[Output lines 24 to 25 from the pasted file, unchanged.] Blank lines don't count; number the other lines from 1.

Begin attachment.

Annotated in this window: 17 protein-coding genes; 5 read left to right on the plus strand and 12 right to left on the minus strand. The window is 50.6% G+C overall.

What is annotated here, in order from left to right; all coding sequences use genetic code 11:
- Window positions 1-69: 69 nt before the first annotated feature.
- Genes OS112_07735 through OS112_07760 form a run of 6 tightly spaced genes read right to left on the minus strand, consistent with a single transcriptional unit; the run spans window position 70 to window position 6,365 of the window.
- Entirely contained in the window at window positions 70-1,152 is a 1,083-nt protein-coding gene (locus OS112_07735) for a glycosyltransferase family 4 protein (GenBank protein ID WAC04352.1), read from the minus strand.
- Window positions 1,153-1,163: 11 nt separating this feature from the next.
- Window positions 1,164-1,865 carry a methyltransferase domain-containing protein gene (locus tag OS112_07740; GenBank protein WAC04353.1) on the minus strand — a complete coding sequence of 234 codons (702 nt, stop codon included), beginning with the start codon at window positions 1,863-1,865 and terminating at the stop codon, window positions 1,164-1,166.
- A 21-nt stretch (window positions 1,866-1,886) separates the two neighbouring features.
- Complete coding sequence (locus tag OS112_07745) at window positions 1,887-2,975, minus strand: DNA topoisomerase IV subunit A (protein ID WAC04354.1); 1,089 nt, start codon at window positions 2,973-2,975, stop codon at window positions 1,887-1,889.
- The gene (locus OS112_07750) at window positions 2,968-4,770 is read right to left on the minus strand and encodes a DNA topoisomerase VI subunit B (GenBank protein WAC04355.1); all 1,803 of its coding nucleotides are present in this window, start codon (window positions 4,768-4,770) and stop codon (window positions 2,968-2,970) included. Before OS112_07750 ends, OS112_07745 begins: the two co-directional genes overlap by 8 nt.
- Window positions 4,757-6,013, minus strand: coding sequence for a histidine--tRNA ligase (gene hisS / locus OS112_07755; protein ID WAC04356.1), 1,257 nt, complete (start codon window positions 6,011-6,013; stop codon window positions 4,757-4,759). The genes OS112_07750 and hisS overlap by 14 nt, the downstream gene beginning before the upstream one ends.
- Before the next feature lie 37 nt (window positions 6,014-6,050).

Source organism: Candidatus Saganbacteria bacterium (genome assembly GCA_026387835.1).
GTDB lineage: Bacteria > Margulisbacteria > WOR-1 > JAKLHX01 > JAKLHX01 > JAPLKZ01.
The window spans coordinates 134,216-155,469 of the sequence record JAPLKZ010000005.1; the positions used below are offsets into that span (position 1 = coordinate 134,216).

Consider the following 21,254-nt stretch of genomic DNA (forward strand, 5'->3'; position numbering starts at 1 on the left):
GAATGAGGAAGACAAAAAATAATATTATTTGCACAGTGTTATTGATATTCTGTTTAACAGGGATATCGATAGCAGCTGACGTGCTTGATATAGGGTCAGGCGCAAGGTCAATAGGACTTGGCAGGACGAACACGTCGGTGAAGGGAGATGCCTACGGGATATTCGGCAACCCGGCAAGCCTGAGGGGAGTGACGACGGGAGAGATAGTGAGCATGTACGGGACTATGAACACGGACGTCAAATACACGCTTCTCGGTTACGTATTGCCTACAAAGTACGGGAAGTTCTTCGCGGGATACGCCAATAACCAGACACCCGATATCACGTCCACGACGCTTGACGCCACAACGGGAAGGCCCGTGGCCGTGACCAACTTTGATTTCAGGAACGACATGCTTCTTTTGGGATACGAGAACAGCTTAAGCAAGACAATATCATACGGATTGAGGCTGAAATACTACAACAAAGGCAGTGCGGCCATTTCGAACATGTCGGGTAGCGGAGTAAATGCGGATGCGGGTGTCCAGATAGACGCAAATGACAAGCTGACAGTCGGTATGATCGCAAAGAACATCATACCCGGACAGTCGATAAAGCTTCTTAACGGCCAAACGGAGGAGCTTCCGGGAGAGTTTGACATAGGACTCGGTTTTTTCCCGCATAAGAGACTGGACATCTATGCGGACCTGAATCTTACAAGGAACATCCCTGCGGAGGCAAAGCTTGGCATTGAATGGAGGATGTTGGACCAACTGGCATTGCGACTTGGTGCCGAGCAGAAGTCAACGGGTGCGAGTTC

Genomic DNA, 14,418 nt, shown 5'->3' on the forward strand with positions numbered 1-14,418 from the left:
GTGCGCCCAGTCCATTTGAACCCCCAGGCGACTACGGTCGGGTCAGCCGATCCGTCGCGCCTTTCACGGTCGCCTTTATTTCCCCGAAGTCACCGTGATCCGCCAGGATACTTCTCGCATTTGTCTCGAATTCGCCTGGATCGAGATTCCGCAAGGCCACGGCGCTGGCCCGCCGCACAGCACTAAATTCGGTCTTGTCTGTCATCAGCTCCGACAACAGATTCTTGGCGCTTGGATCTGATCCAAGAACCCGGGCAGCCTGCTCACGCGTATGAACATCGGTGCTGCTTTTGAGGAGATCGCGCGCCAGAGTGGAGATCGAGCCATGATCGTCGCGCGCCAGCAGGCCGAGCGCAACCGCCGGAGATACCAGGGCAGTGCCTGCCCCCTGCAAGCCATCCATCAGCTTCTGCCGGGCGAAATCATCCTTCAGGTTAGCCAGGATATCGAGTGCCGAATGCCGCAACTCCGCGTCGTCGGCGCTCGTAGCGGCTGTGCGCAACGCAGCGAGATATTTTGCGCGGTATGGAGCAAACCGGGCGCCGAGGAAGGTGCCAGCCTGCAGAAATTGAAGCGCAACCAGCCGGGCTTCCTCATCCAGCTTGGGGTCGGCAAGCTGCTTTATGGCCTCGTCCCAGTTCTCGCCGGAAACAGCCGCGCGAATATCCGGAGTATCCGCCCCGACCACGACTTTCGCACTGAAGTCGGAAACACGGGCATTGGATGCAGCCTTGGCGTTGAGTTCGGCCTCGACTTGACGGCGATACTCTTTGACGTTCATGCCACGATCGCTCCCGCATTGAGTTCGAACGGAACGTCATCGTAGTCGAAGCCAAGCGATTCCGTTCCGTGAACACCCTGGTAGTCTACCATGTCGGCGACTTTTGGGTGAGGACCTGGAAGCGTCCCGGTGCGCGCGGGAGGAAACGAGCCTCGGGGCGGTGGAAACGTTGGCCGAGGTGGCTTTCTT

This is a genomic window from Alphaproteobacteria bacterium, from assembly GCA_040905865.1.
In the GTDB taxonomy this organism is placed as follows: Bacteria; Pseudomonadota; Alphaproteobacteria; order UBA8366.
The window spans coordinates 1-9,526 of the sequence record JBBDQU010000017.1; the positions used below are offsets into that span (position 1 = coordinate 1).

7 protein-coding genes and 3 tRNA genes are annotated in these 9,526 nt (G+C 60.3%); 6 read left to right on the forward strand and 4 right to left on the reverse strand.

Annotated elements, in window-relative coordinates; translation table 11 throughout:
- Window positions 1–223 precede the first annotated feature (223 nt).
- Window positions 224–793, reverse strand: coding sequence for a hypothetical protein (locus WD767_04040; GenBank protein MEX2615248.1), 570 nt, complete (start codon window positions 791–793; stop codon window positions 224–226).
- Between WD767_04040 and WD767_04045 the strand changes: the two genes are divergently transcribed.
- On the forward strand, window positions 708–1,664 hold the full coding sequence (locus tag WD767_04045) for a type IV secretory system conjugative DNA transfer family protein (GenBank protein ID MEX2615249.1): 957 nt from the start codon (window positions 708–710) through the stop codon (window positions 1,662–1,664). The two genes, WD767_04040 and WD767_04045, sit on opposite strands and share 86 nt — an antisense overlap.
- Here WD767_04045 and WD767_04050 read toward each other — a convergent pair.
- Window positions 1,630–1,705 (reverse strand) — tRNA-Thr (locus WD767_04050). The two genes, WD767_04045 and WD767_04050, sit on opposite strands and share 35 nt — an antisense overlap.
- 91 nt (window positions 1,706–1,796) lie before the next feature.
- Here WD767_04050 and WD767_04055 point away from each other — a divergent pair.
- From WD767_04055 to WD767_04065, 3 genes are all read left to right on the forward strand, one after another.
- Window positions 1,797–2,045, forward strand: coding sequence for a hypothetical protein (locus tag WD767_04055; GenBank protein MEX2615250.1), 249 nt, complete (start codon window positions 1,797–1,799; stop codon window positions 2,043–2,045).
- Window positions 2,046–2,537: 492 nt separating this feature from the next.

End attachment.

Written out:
Annotated elements, in window-relative coordinates; translation table 11 throughout:
- Window positions 1–223 precede the first annotated feature (223 nt).